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Re: birds and dinosaurs

Hi All

Here in Australia I've yet to see what misconceptions my kids' textbooks contain as they're all still in Primary school (K-7 here) and textbooks aren't usually the resource employed.

My eldest daughter is learning about dinosaurs in year 1 - it's the current Theme - and last night I explained to her that small, flying dinosaurs were still alive and well, but we call them "birds".

She thought that was pretty cool and didn't express any concerns over our local dinosaur population of corvids at the time, but this morning she did look a bit nervously at a noisy raven in a tree. I'm wondering what her teacher's reaction will be when my daughter "corrects" her for saying dinosaurs are all extinct.


evelyn sobielski wrote:

--- David Marjanovic <david.marjanovic@gmx.at>

In fact, in my experience K-12 biology textbooks

are by far the most

out of touch with the current state of their

respective science, and

it's for the simple reason that modern biology is

always never out in

the absence of evolutionary theory, but textbook

makers don't want to

embrace this due to fears of upsetting

non-scientific parents.

That's certainly not the whole reason. In Austria,
evolution is taken for granted, and there's much less choice in the school
system (so you can't escape having biology lessons, and you probably
can't escape learning about evolution) -- but schoolbooks are written by
teachers, so the books never know more than the teachers do. In other words, the
books are horribly out of date. I remember having a biology book that had a
classification of "the animals" in the front and one of "the plants" at the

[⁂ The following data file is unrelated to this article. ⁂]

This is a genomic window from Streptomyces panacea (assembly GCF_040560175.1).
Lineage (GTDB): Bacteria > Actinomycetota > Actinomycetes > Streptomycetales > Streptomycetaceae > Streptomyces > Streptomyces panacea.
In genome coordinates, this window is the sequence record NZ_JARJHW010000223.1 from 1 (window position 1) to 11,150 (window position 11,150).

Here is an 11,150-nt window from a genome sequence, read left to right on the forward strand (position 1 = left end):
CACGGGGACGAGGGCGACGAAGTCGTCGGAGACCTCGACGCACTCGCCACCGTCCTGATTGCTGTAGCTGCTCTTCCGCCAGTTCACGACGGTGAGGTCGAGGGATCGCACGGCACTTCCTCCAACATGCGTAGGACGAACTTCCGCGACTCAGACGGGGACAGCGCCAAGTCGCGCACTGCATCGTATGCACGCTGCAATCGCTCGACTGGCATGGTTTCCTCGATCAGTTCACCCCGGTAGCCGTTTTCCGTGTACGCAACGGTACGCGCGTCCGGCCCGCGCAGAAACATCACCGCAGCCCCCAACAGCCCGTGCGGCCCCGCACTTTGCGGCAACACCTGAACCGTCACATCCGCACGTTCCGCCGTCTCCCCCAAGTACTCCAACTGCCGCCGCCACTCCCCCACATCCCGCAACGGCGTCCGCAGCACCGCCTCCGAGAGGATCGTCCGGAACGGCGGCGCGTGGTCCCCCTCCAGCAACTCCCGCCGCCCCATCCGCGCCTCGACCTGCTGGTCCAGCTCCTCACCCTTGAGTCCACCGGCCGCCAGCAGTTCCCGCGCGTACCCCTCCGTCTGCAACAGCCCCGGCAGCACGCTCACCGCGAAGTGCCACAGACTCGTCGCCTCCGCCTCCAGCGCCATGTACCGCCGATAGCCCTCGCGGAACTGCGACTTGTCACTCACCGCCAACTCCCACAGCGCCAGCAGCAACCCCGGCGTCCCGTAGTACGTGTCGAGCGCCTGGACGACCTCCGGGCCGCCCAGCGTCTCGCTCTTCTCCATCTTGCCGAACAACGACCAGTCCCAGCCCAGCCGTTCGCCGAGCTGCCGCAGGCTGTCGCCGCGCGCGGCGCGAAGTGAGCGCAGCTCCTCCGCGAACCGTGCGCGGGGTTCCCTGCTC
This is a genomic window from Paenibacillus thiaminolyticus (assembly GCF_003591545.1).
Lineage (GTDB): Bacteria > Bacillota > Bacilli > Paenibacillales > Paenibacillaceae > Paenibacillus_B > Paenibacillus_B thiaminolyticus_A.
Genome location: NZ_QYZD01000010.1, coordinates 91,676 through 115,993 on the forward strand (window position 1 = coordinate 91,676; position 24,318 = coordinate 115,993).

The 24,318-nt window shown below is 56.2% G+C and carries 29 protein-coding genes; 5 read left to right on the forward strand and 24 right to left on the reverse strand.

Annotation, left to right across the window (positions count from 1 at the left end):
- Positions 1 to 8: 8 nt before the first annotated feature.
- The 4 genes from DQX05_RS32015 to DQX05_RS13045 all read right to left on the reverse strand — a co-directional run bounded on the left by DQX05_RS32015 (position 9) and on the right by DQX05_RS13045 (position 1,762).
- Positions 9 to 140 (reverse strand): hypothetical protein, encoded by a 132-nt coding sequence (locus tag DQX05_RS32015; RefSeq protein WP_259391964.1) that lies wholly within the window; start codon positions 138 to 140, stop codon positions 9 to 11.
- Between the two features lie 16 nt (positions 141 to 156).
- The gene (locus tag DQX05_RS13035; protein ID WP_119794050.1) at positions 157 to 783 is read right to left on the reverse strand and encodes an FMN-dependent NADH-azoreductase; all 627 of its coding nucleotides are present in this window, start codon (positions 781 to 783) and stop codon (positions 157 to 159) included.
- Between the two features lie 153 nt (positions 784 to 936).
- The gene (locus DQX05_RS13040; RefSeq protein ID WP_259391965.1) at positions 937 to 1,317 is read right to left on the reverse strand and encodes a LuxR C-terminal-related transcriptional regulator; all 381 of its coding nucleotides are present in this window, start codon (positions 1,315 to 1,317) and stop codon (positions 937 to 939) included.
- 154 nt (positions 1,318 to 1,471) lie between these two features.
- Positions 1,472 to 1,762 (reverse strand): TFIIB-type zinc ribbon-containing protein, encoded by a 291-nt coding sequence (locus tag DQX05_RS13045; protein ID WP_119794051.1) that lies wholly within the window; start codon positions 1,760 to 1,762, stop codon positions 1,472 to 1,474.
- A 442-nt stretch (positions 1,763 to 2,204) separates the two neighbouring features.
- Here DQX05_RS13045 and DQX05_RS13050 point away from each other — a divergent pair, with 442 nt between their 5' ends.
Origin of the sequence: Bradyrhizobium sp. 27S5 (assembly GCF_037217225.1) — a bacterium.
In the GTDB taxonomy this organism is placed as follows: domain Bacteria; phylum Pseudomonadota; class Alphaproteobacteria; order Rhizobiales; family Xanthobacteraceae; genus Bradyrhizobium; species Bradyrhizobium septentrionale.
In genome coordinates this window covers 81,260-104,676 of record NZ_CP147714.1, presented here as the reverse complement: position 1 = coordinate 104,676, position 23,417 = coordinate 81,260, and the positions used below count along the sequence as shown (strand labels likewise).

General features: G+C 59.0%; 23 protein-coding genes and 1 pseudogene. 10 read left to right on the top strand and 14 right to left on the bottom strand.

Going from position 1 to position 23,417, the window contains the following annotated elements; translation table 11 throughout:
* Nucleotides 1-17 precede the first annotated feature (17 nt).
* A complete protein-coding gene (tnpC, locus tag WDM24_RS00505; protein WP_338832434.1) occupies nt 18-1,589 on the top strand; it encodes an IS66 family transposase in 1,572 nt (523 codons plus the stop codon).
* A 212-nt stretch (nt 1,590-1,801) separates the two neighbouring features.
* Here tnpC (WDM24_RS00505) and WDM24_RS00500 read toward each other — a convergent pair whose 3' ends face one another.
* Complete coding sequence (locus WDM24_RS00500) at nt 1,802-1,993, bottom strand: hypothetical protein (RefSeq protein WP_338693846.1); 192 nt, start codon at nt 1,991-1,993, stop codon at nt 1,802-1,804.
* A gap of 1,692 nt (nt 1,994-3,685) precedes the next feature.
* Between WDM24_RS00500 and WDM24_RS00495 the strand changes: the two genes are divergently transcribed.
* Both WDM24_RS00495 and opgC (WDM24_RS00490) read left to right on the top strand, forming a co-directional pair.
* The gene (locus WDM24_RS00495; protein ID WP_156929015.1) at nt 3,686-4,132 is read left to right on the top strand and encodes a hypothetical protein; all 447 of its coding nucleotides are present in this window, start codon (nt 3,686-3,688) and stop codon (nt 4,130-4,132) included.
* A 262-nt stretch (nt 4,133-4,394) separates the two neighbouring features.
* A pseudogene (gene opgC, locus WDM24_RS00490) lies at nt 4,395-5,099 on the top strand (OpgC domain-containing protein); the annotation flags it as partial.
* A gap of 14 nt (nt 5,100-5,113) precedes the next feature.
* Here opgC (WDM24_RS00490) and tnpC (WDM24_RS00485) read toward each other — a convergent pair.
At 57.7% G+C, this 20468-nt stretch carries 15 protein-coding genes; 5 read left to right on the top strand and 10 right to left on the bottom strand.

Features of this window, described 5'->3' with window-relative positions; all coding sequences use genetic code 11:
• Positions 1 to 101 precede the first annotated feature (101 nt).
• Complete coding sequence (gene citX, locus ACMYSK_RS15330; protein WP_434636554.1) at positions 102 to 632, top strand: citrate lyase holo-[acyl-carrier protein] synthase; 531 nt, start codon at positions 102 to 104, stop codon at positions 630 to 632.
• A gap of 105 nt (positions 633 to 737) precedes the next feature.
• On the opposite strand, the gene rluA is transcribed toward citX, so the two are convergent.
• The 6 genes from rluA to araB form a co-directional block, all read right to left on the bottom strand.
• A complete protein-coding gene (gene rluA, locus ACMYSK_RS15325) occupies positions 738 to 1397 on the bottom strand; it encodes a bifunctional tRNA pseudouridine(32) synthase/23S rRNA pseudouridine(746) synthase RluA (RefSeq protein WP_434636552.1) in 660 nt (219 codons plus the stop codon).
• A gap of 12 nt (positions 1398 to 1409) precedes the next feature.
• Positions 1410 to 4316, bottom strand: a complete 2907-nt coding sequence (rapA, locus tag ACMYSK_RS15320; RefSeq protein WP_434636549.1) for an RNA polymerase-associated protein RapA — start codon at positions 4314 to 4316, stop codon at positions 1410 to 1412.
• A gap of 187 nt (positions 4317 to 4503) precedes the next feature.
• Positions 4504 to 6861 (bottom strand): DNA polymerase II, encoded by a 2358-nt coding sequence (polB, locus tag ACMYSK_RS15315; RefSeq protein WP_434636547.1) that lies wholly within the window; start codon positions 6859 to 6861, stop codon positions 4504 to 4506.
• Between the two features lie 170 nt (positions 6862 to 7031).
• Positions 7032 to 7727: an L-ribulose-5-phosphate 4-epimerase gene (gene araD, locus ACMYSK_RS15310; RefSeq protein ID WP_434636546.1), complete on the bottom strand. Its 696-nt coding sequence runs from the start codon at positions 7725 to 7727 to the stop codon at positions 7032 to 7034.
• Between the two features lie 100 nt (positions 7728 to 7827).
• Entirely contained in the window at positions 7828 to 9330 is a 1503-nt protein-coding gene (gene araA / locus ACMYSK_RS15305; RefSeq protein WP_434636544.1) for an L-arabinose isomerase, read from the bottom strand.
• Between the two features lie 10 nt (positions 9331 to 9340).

back. Kingdom "plants", subkingdom "nucleus-less plants (bacteria)",
subkingdom "nucleated plants"... we're talking late 90s here. (I forgot
whether *Euglena* was classified as an animal or a plant, har har, but
probably as a plant along with, say, *Chlamydomonas*.) And in the early 00s, I
helped my little sister learning for a biology exam... her book depicted
what it called an annelid and mentioned the fact that, remarkably for an
annelid, it had jointed limbs. It was a frigging beetle larva. I kid you
not. Approved by the Ministry for Education like all schoolbooks.

In Germany, schoolbooks are approved on a state (not country) basis, except those for the last years of the most prestigious highschool branch which are up to each individual school's discretion (which is for example where the fact that 'shrooms and bactera are not plants is on the curriculum; on a country-wide average about 45% advance to that level). But altogether it's about the same as in Austria. We already had one education minister who's an evo-denier, in Hesse, but she got the boot recently (though not for that particular reason).

In a test in late 2007, it was found that biology
textbooks have on average 1 severe error each 5 pages.
But few of these were fundamental misrepresentations
(insofar as that they did not stick out and could be
corrected by an alert teacher in-class).



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